[45:45]

Slide 34: [Next]

{Detailed parody, II}

“[Ficino] compares the Soul which obeys the desires of the body to the indulgent mother of a spoiled child.” (PMF 93).

[Now, I wanted to end with this item, because you could argue that this quote from Kristeller actually sums up Confederacy, because in]

Confederacy: Irene is indulgent, and Ignatius is immature. (Several critics [of the novel] blame Irene for spoiling Ignatius.)

[46:30]

Slide 35:

In all these cases, the parallels identify Ignatius with a carnival inversion of Ficino's ideas.

[46:45]

Slide 36: [Now, you may have noticed that I have not really been leading up to an explanation of the "Dialectic of American Humanism" that I see going on in the novel. Instead, I have been explaining how Ignatius is an embodiment of the ideas associated with Ficino, both his ideas about genius and other aspects of his philosophy. But I will end here by outlining the dialectic.]

{Dialectic of American Humanism}

Ignatius ([the] antithesis) offers a critique of modern humanism ([the] thesis) and the consumerist culture it supports.

[Ignatius specifically identifies this consumerism with the philosophical basis for the society. He feels that western culture has been going downhill ever since the Renaissance. So the Modernist Paradigm of humanism itself is the initial thesis, which is critiqued by Ignatius. And the novel does successfully satirize and critique many aspects of our society.]

The novel then critiques Ficino's philosophy. Ignatius is a satirized version of Ficino, [which creates a] reverse satire. [In this way, the] Antithesis [is] rejected.

[As explained above, there is a tradition in Toole scholarship begun by McNeil in 1984 of examining the doubling back of the critique within Confederacy. Though the book satirizes consumer culture, it then critiques "Ignatius the critic" by showing him to be hypocritical. McNeil calls this reverse satire. McNeil himself identified this as a dialectic, but he did not explain what it was a dialectic of.]

One could view novel as nihilistic (rejecting both types).

[The book tears down modern culture, including Myrna's socialism, but then it tears down the medieval / renaissance critique of modern culture. Nowhere in the novel is a synthesis spelled out. One could read the conclusion as a universal rejection of all options.  My conclusion, though, is that ... ]

The happy ending to the book ( [is the] synthesis) [and it] comes about when the other characters in the book ritually scapegoat Ignatius. [This ties the ending of the book into traditions related to Carnival and] Saturnalia.

[The nihilistic hypothesis misses the renewal which comes from expelling Ignatius from the community. Ignatius, through his disruption and disorder, has released some of the other characters from the ill fortune they were suffering. But then his actions threaten to cause them even more ill fortune (jail, bankruptcy). By expelling him, the characters seize an opportunity to change for the better.]

  [So remember that discussion I had about theory of carnival that I asked you to remember? The theory of carnival that was available to Toole was one that featured a Lord of Misrule who is ritually scapegoated for the community to renew itself. Other critics focused on theories of carnival that are popular today, which do not have this scapegoat function. So again, sticking to a method of historical investigation has helped with my interpretation.]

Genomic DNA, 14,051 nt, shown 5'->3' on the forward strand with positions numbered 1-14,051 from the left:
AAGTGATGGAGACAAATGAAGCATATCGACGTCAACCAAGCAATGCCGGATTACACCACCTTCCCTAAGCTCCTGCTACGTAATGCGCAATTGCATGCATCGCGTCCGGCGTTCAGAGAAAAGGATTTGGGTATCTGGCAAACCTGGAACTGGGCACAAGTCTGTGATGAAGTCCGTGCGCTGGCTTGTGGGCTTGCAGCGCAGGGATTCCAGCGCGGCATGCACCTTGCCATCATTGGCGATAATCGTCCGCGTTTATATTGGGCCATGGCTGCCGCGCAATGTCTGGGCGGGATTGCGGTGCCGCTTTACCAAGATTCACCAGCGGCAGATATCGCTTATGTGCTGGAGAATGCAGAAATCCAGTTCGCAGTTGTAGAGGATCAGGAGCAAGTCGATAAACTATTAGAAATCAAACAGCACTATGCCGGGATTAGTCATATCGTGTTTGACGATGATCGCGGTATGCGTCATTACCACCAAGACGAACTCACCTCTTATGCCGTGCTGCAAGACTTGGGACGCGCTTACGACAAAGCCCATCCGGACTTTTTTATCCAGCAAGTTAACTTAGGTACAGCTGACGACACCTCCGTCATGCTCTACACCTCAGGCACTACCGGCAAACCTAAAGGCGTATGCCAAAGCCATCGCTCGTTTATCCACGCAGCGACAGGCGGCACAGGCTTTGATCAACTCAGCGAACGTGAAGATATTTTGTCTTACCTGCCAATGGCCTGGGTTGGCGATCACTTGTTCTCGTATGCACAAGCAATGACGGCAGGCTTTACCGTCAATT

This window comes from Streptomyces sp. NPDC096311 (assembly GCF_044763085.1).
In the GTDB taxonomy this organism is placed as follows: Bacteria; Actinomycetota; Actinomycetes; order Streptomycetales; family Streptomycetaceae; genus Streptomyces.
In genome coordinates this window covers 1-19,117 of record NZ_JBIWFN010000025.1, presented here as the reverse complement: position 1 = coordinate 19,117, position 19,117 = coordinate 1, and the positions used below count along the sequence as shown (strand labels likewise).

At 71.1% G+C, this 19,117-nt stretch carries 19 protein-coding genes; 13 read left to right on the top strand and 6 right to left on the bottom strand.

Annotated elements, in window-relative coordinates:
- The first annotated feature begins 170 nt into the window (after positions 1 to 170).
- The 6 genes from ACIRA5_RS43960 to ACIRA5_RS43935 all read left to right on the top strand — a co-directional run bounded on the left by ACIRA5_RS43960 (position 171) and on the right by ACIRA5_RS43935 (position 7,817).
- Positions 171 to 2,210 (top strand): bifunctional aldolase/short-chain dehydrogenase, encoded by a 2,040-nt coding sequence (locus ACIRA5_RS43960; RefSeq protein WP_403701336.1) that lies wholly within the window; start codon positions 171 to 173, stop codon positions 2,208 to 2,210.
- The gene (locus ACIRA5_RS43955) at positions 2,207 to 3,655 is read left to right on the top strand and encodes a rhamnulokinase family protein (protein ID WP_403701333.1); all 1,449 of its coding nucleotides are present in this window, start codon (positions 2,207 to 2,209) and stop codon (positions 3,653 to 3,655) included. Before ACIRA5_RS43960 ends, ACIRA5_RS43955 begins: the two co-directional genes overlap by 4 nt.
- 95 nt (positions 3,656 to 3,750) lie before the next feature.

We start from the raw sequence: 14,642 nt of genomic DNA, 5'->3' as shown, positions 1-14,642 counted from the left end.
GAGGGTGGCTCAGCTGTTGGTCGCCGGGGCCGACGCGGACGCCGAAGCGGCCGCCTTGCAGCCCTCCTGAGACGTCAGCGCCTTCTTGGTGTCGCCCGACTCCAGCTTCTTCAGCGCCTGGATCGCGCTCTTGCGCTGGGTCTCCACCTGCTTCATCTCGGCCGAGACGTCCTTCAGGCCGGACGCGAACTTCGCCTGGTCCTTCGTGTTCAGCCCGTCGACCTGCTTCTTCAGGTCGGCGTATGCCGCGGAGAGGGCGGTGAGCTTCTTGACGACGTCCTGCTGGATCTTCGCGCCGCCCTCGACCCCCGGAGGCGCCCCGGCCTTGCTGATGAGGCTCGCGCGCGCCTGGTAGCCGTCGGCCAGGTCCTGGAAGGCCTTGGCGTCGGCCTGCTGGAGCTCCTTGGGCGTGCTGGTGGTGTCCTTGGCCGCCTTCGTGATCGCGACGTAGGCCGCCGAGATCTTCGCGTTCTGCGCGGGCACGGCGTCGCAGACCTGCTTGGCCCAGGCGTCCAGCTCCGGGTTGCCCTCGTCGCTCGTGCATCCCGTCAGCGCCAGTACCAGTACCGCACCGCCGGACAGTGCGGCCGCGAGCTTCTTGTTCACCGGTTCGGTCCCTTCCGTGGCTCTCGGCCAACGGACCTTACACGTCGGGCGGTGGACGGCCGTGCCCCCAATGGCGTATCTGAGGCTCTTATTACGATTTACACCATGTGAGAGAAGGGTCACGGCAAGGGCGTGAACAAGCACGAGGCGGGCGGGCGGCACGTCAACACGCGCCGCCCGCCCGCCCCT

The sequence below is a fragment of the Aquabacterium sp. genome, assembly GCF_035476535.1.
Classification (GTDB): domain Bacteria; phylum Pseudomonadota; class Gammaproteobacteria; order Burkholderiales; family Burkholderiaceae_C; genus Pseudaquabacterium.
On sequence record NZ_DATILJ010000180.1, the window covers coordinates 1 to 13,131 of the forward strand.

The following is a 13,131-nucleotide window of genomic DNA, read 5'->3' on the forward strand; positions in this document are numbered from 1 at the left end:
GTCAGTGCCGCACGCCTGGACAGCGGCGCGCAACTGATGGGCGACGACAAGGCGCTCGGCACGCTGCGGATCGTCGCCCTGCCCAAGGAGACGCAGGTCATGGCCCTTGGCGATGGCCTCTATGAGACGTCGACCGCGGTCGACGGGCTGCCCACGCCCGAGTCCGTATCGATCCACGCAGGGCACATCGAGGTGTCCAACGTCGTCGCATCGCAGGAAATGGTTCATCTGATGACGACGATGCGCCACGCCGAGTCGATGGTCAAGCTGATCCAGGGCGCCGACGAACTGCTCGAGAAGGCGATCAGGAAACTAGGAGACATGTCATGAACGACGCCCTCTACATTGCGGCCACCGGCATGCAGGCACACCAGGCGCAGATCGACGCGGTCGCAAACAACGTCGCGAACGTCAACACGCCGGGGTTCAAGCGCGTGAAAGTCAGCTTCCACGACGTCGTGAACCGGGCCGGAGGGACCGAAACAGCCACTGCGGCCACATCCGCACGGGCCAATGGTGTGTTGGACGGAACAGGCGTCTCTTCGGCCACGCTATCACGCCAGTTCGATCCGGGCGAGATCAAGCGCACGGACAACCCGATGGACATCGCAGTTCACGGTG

[50:15]

Slide 37:[I offer] Two conclusions:

[My] First: [is that] Research in Medieval and Renaiss. literature did pay off. It revealed an undetected dimension of Confederacy.

[Those 27 earlier critics did not find this connection between Confederacy and Ficino. Confederacy acts out the struggle between the two schools of humanism at Columbia in the 1950s and turns that argument into a dialectic. And it was through the pursuit of medieval and renaissance literature that that fact became evident. And]

Second:  Hypothesizing about author’s intentions might be productive strategy for investigating the meaning of a text.

[This method may not be based on the most fashionable theory of literary criticism, but you may find valuable connections between your text and other sources.]

[51:00] 

Slide 38: Thank you, Questions?

Others who have helped this project:
James Hankins, Michael J. B. Allen, John Kerr, Kenneth Holditch, John Campbell, Helen Neavill, Hans Madland, Lauren Leighton, Mary White, Melissa Smith, and Joel Fletcher

[WOULD ANYONE LIKE TO OFFER THEIR OWN ANSWER TO MIKE'S QUESTION?]

[My answer: Compare a work of literature to a joke. Say someone tells a joke, but you don't understand what some of the words in the joke mean. Then you aren't going to get the punch line, are you? So one of the functions of literary scholarship is to help the reader "get" the text. Now, someone who says that you shouldn't take the intention of the author into account is suggesting that there are reasons why the joke is funny that even the guy who told the joke doesn't understand.]

[Comments: One audience member had taken a class from Kristeller, and he concurred with the description of Kristeller's style and views. Another audience member's father had gotten a Ph.D. in philosophy at Columbia during the 1950's, and his father's stories supported these descriptions.]

[TOTAL TIME: 60 MINUTES]